Andrea Hausold - Jun 20, 2023
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A month after severe storms and flooding hit the northern Italian region of Emilia Romagna, Adriatic coast resorts struggle to recover. Beaches have been cleared of wood and debris after floods, and huts have been repainted. The hotels are open, as are the beach resorts. The railway line between Rimini and Bologna reopened a few days ago, making it easier for holidaymakers to get to the sea.

The few beachgoers are mainly Italian. Many foreigners, especially from Germany, are missing. The situation on the Riviera is likely to have brought back memories in Germany of the floods in the Ahr Valley in 2021, which killed at least 134 people. As a result, many German tourists cancel their holidays on the Riviera.

One in two Germans canceled their June holiday in Romagna, and there are about 25 percent cancellations for July. This is due to the misconception in Germany that coastal areas were also affected by heavy flooding.

Riviera seaside resorts were largely spared. The international media, which unjustifiably described Rimini as a "flooded holiday paradise, " significantly damaged tourism demand in the area.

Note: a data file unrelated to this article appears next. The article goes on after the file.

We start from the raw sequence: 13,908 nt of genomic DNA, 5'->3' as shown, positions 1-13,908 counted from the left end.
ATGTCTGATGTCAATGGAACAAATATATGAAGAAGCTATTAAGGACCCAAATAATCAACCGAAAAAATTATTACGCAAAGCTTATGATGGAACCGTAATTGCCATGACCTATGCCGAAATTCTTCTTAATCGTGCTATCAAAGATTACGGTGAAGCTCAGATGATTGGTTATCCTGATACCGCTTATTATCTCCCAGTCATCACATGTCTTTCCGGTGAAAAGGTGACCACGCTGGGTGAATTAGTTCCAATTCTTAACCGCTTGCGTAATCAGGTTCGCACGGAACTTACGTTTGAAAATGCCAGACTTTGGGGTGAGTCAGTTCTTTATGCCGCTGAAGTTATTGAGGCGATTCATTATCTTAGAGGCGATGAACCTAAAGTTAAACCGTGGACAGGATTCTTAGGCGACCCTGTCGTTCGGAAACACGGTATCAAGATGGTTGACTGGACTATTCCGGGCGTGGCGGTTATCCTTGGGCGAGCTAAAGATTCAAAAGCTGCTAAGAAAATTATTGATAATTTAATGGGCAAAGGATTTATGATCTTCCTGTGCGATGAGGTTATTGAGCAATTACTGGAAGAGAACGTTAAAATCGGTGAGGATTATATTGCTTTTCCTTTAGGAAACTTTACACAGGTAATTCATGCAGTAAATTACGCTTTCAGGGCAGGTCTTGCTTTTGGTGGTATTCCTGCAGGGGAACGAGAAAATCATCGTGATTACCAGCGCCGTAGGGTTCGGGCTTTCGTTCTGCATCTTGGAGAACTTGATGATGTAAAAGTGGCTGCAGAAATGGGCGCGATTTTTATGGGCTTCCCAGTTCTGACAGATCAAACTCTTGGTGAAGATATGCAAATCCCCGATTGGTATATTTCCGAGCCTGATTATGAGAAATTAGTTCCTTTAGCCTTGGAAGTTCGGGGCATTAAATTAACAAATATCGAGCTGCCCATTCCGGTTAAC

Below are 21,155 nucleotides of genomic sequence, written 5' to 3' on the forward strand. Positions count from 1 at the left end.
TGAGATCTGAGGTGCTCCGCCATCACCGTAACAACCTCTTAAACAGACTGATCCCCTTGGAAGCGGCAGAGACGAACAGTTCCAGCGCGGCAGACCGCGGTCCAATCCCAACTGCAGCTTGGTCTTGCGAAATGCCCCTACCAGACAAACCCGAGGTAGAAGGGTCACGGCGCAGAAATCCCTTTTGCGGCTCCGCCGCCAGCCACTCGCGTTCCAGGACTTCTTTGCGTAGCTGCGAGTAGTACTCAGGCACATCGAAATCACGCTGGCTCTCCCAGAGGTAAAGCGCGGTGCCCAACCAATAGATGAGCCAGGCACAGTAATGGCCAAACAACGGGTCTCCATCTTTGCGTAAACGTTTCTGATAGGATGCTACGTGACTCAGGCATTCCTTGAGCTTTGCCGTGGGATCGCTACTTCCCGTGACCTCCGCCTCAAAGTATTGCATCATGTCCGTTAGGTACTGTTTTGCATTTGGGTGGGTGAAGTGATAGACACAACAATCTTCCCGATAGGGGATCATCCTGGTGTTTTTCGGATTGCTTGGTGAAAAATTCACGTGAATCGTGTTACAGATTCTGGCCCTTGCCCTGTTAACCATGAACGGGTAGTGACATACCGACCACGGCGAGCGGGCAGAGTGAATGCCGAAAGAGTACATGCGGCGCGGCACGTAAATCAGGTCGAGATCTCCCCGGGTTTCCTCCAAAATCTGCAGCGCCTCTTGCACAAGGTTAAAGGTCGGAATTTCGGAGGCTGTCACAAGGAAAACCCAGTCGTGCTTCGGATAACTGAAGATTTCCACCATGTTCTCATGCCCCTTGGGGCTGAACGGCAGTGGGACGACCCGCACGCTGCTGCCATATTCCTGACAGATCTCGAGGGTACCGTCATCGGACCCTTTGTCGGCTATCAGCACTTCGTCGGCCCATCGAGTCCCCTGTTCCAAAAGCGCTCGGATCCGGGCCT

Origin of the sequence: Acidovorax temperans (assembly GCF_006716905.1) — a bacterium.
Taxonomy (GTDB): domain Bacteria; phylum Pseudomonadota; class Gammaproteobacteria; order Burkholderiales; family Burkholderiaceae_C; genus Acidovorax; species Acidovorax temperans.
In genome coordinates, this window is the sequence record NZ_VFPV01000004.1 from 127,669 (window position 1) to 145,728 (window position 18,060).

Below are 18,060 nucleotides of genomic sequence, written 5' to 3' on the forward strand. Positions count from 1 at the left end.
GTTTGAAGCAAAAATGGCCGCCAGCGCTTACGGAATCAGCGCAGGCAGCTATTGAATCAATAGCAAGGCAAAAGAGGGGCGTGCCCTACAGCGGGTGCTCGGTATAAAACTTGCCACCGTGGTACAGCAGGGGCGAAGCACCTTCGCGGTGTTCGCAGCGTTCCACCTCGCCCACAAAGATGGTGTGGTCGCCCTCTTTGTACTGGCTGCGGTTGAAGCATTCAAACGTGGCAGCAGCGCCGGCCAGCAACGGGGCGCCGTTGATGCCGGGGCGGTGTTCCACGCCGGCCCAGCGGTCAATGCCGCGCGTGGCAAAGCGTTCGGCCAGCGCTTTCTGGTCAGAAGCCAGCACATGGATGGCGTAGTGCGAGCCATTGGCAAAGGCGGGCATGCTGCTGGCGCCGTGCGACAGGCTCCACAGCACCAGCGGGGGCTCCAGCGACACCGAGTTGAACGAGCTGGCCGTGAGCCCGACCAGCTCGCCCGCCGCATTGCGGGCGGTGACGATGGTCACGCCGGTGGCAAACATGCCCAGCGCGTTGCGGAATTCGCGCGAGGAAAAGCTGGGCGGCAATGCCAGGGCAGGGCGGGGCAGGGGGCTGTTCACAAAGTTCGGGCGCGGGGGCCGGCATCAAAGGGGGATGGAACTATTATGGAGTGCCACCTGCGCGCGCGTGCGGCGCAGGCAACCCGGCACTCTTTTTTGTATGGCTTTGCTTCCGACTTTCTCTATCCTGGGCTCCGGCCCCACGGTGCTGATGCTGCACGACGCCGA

Most holiday cancelations come from online travel agencies such as Booking and Expedia. These agencies are used mainly by customers who choose their holidays based on the price and services offered, but also on the flexibility with which they can cancel their trips.

German tourists who canceled their holidays in Italy opted for resorts in Spain, Greece, and Croatia, Italy's main competitors for beach holidays. 90 percent of German tourists travel to the Adriatic by car, so they are more flexible and can easily choose another holiday destination.

Emilia Romagna region hopes for a lucrative summer

Tourists from other European countries, such as France, Scandinavia, and Eastern Europe, who come to Romagna by air or on organized tours, behave differently. There have been very few cancellations from this group.

Quantifying the revenue lost due to cancellations is currently difficult, but the region hopes for a cheerful summer exceeding pre-pandemic year 2019.

The tourist region relies mainly on domestic tourists. With galloping inflation and high energy costs, Italians may have to dig deeper into their pockets for their usual summer holiday. Still, most want to take advantage of their long-awaited 'vacanze.'

Summer holidays in Italy are more expensive

Summer holidays could become up to 40 percent more expensive because of high energy prices and rising airfare costs. A research institute that studies Italian holiday habits calculates that the cost of accommodation, return flights, and beach services will increase significantly this year.

Families will also have to spend more on their return journeys, whether by car, bus, plane, or train, mainly due to the sharp rise in energy prices. Ferry tickets will also be up to ten percent more expensive.

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